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Where We Are: Seoul, South Korea

OMG SOUTH KOREA IS SO GREAT! After two trips to the US on either side of a quick jaunt through Europe, we were ready for some culture shock, and man did we get it in the best possible way.

We actually only decided to come to Seoul because we found a good deal on Korean Airlines from New York to Shanghai and could do the stopover in Seoul for no extra cost. It was absolutely the best decision we’ve made.

The Insadong neighborhood is the perfect place to shop up an appetite and eat some vegetarian Bibimbop!

I was fresh off being Maid of Honor at my friend’s wedding, so I didn’t even have time to plan Seoul, so I came into this city totally blind and didn’t know what to expect. It has blown my mind. It is New York level of big city and it’s always alive and loud and busy and beautiful.

Myeongdong swept me away! All kinds of shops fill the buildings with everything from tiny shops selling phone cases with adorable animals on them all the way up to Louis Vuitton, and street food vendors line the sidewalks. The lights and sounds and smells are not to be missed!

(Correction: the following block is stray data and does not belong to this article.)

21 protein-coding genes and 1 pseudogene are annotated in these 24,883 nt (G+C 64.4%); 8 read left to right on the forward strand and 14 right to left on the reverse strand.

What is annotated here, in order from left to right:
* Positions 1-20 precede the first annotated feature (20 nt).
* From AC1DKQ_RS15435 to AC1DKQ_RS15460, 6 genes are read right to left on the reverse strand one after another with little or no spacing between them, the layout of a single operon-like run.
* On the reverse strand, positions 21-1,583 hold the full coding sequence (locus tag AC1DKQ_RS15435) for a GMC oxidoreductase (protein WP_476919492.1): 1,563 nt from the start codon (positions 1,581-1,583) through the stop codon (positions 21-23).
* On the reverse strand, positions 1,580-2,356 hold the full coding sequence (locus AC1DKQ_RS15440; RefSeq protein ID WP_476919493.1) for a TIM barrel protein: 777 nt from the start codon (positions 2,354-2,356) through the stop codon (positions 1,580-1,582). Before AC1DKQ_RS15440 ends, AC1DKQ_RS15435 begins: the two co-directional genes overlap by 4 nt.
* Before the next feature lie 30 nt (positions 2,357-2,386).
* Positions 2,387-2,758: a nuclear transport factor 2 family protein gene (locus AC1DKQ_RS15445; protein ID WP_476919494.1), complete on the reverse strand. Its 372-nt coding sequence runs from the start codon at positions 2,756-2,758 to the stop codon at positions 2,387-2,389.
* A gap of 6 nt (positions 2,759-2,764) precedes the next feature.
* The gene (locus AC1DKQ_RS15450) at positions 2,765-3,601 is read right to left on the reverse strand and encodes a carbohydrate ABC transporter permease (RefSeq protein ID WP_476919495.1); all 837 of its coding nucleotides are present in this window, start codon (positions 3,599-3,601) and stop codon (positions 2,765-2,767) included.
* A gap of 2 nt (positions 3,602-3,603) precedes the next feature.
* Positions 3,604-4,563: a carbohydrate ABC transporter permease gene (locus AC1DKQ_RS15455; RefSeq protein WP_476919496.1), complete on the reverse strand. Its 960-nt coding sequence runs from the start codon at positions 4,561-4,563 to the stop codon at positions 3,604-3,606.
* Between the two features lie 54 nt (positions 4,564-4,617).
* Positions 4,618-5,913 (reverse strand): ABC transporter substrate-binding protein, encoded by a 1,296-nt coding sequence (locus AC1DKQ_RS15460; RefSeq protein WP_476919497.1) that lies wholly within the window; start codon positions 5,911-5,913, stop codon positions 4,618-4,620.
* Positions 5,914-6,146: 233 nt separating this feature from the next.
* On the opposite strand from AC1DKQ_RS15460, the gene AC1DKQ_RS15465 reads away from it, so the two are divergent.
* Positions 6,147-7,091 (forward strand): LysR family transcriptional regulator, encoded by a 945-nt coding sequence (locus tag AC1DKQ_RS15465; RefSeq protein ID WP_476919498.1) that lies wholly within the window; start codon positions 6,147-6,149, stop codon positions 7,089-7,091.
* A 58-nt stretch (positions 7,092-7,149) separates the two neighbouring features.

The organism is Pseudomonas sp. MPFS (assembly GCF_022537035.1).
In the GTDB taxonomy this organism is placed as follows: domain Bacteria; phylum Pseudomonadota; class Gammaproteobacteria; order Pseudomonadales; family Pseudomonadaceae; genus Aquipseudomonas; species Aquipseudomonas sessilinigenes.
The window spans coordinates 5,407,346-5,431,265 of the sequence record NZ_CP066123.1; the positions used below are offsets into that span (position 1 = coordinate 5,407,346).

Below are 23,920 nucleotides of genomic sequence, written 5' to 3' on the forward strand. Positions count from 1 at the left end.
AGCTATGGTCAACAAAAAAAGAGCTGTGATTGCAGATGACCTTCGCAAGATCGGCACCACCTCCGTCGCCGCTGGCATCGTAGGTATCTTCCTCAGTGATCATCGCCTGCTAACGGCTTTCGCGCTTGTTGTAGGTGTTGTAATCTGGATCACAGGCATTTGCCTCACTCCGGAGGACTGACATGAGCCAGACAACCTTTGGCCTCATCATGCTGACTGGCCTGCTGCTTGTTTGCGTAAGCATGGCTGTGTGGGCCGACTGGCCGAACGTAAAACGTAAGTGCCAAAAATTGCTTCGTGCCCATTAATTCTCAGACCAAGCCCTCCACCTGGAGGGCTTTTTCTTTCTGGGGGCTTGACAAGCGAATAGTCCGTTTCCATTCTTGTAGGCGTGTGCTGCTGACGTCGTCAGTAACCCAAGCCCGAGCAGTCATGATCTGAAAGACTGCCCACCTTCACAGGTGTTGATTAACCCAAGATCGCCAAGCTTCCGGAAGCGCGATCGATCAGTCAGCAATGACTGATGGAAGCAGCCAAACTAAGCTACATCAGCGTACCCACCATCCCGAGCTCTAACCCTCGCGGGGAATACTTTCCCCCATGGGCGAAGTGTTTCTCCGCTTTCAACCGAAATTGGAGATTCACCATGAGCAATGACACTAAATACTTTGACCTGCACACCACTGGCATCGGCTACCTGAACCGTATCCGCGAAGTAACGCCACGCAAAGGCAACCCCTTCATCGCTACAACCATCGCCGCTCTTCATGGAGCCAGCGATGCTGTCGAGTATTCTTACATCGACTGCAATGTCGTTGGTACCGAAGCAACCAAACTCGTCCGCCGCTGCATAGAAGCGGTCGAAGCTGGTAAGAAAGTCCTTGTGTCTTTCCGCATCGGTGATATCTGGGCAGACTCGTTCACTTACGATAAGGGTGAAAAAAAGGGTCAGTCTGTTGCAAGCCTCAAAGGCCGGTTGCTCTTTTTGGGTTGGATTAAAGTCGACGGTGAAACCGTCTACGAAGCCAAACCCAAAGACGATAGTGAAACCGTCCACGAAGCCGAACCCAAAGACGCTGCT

When we arrived, we got off the train to a pedestrian street packed with street vendors and restaurants. We immediately noticed that their dessert and coffee scene was off the charts. The streets were full of people looking fabulous in the most amazing sweater-skirt-tights outfits with fabulous shoes. I immediately fell in love.

We arrived at Hongik University Street, a vibrant college area filled to the brim with shops and restaurants stacked on top of restaurants!

We went to the Korean War Memorial, which was maybe the best museum I’ve ever been to. Asia has a wicked long history so it was really fascinating to learn more about Korea’s tumultuous past. We ate Korean food barefoot on the floor of a Buddhist restaurant and street foot in the heart of Myeongdong. We even accidentally want to a poo cafe! (It was raining! I just wanted to cozy up in a cafe and it was the only one that didn’t require me to go in the rain!)

That time I accidentally went to a poop themed cafe. Like what!? Only in Seoul.

Anyway – we’re just having the best time here! You should all go to Seoul!

Line Friends are like, a huge deal in Seoul! They’re sticker characters but have entire stores and cafes devoted to their cuteness!

Initial Reactions on Seoul

  1. It’s huge. I didn’t realize just how big Seoul was until we got here. The subway lines are this huge intertwining web that covers the whole city and even still, it takes about 40 minutes to get between locations. It’s definitely not a walkable city,  which makes it hard to see as many things in a day as we want to. That said, there are so many amazing places to go and see that the transit is absolutely worth it.